Harnessing rights, riches and obligations from the diaspora: A Committee of Sorts
By Marlon Bristol
SPEAKING to my high school friend who left Guyana in the 1990s, he posited the question, where is our Ministry of Technology? He argued that not having such a ministry is an opportunity missed and stressed the relevance and importance of such, particularly for mitigating youth employment and societal decay.The conservation ventured on and in closing, he said, “We need to get more of us in the diaspora involved: A committee of sorts.” I am sure many of us have had similar conversations with
Guyanese and non-Guyanese, home and abroad. And, I am sure we feel it is relevant to the country’s development of a Green Economy, presenting a paradigm shift of reaching the good life much quicker. Can such a shift be achieved through a sustained partnership between the Government of Guyana and the diaspora? And, if we are cautious about such measures, couldn’t we start on a small scale with a Committee of Sorts? I am sure we may know of many examples where there are diaspora programmes delivering development results for origin states. This has been vibrant in places such as China and India. Closer to home, we have Jamaica as a case in point.
It is always a wonder when you travel to a country seemingly more developed than Guyana, to ask yourself, what has that particular country been doing that Guyana can’t do? In my humble opinion, much of the progress has to do with the people of a nation and their commitment to moving their country forward. In an ever-changing world, progress and measures of it, are always relative because as in China, with all the economic wealth acquired, it cannot be compared to Guyana when it comes to air quality and high forest cover.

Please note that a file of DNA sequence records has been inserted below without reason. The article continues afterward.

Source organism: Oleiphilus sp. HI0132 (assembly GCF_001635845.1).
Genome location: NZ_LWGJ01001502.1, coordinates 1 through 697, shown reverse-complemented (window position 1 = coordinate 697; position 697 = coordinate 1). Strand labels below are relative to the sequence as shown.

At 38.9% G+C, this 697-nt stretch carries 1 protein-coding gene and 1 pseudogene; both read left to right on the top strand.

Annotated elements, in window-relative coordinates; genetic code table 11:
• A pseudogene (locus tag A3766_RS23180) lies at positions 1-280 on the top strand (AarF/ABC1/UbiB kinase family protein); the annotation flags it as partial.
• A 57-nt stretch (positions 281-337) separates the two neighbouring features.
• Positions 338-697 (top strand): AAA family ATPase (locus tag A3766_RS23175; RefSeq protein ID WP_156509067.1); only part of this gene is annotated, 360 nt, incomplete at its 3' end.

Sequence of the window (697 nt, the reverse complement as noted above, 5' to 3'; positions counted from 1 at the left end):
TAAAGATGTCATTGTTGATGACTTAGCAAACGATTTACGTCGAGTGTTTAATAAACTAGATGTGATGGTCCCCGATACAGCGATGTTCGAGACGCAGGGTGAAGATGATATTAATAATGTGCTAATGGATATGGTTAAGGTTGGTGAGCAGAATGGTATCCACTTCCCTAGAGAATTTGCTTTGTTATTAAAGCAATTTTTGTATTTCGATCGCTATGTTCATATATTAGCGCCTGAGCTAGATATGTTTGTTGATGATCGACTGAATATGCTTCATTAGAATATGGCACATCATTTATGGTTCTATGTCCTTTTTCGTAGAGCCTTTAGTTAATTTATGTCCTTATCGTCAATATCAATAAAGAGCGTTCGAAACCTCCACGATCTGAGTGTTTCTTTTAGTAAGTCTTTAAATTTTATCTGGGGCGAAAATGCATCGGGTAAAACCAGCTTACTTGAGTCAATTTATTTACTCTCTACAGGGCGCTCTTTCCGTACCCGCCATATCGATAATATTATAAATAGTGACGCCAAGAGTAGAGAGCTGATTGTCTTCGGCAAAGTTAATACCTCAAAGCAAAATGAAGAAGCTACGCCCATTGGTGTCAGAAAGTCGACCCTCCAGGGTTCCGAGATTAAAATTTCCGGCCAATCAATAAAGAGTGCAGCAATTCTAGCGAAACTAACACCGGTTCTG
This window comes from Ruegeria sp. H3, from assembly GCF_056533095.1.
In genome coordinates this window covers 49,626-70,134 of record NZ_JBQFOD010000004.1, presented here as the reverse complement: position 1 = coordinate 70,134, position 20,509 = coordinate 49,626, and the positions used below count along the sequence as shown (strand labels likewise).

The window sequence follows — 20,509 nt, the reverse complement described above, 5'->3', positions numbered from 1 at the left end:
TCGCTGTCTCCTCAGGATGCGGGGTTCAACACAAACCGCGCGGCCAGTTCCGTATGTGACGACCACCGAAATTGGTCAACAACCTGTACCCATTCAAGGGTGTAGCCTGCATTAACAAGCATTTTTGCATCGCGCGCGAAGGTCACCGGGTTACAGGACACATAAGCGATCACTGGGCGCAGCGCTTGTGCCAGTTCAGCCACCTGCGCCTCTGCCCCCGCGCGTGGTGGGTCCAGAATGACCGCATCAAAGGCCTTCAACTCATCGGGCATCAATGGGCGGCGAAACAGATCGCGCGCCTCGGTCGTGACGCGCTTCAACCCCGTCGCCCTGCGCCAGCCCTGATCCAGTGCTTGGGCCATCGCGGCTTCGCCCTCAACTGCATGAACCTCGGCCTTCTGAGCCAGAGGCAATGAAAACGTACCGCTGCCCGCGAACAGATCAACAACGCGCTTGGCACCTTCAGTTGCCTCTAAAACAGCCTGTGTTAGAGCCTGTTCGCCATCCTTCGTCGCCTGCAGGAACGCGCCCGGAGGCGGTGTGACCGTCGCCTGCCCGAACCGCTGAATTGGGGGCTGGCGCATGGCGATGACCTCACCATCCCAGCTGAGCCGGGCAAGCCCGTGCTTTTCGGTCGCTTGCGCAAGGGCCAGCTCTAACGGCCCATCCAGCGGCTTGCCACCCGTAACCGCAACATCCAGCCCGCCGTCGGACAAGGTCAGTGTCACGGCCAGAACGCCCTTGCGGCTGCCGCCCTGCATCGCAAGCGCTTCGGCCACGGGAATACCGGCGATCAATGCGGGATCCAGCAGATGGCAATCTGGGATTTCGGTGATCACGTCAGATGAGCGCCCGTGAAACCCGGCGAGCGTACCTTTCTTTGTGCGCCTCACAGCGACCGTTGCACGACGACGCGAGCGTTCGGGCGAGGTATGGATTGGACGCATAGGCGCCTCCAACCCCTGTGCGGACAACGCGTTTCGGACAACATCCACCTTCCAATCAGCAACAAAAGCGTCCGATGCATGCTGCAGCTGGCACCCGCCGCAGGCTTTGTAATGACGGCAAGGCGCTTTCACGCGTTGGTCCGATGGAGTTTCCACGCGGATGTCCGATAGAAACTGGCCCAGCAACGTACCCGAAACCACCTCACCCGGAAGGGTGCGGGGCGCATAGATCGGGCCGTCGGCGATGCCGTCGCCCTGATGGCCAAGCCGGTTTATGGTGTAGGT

Elizabeth Thomas-Hope, the regional migration pundit, has proffered the notion of the growth in population migrating to the metropolis of the developed countries, and for Guyana, the USA, Canada, and the UK in particular. Recently, my own work recognised migration to closer jurisdictions in the CARICOM region, owing to lower entry barriers and the policies in the CSME. As recognised by Simona Vezzoli in her research on the ‘effects of independence, state formation and migration policies on Guyanese migration’, she found that policies played an important role in influencing the movement of Guyanese 50 plus years ago. Fast forward to present day and my research has been investigating if return migration policies have had the effect of mobilising Guyanese in the diaspora and their resources to make meaningful contributions to local development.
In the context of diaspora support, the evidence so far points to successive platforms trying to harness the potential of the diaspora, but none has been clear in their policy stance (deliberate or not) on what obligations they seek. Simply bestowing rights and marginal, at best, can often be interpreted as discriminatory. Further, partial incentives, with the hope of progressive returns based on the constructive attributes of those encouraged to return may not achieve enduring results. Return is therefore much due to self-selection. And, the lack of clear policy guidance, in my view, has been the source of discontent and criticism by the diaspora. At origin, there has been a reluctance to accept the value of the diaspora’s activism and importance openly, especially in the sharing of local opportunities, though the benefits have been clear at the level of households and families in the remittances received financially and in kind.